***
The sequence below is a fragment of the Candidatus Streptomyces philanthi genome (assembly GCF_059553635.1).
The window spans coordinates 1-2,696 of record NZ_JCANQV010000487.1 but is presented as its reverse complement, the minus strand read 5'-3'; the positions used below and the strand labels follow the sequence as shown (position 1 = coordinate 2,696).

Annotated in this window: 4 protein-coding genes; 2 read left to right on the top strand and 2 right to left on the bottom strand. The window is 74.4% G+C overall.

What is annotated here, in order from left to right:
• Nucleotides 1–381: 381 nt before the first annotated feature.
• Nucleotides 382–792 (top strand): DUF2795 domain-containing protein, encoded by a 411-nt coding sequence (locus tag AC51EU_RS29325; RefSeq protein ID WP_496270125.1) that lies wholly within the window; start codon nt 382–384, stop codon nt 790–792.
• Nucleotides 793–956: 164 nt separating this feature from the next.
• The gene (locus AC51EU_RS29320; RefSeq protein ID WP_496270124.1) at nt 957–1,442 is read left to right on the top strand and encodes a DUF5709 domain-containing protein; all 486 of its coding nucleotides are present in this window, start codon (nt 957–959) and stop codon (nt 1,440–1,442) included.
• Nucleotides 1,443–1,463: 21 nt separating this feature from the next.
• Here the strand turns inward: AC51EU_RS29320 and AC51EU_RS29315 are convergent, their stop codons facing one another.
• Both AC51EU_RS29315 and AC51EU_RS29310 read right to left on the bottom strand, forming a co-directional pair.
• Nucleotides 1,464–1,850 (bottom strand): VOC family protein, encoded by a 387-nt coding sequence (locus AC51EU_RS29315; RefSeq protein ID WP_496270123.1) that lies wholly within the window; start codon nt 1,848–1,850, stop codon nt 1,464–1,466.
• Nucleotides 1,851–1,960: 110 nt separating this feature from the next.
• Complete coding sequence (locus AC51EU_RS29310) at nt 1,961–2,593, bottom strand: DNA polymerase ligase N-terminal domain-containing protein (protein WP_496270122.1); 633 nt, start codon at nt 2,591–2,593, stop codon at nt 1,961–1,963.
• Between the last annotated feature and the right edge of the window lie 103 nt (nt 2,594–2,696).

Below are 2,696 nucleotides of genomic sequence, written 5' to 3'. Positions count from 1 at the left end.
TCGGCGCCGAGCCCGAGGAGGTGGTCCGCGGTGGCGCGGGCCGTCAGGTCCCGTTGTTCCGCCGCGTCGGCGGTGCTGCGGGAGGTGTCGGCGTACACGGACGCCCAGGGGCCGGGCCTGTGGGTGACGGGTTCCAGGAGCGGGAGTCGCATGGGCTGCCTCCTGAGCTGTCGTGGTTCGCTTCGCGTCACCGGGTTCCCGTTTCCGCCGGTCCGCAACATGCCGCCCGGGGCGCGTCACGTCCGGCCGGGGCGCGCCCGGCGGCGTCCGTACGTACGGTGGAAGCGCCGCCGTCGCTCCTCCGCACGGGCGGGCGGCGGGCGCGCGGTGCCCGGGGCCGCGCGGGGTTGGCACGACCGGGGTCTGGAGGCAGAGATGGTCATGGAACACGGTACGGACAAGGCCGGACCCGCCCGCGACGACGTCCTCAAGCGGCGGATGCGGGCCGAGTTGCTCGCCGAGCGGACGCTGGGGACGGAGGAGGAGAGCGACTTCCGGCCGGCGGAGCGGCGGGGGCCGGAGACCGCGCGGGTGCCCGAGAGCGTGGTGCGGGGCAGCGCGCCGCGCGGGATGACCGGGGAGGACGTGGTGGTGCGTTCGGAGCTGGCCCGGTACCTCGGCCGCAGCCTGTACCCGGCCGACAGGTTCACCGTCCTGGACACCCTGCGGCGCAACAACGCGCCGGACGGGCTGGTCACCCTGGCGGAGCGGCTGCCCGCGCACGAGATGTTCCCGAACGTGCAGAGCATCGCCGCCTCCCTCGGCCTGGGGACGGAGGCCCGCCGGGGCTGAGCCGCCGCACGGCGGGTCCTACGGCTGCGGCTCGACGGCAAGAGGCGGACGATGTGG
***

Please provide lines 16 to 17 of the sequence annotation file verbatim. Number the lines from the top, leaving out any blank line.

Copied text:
Below are 2,696 nucleotides of genomic sequence, written 5' to 3'. Positions count from 1 at the left end.
TCGGCGCCGAGCCCGAGGAGGTGGTCCGCGGTGGCGCGGGCCGTCAGGTCCCGTTGTTCCGCCGCGTCGGCGGTGCTGCGGGAGGTGTCGGCGTACACGGACGCCCAGGGGCCGGGCCTGTGGGTGACGGGTTCCAGGAGCGGGAGTCGCATGGGCTGCCTCCTGAGCTGTCGTGGTTCGCTTCGCGTCACCGGGTTCCCGTTTCCGCCGGTCCGCAACATGCCGCCCGGGGCGCGTCACGTCCGGCCGGGGCGCGCCCGGCGGCGTCCGTACGTACGGTGGAAGCGCCGCCGTCGCTCCTCCGCACGGGCGGGCGGCGGGCGCGCGGTGCCCGGGGCCGCGCGGGGTTGGCACGACCGGGGTCTGGAGGCAGAGATGGTCATGGAACACGGTACGGACAAGGCCGGACCCGCCCGCGACGACGTCCTCAAGCGGCGGATGCGGGCCGAGTTGCTCGCCGAGCGGACGCTGGGGACGGAGGAGGAGAGCGACTTCCGGCCGGCGGAGCGGCGGGGGCCGGAGACCGCGCGGGTGCCCGAGAGCGTGGTGCGGGGCAGCGCGCCGCGCGGGATGACCGGGGAGGACGTGGTGGTGCGTTCGGAGCTGGCCCGGTACCTCGGCCGCAGCCTGTACCCGGCCGACAGGTTCACCGTCCTGGACACCCTGCGGCGCAACAACGCGCCGGACGGGCTGGTCACCCTGGCGGAGCGGCTGCCCGCGCACGAGATGTTCCCGAACGTGCAGAGCATCGCCGCCTCCCTCGGCCTGGGGACGGAGGCCCGCCGGGGCTGAGCCGCCGCACGGCGGGTCCTACGGCTGCGGCTCGACGGCAAGAGGCGGACGATGTGG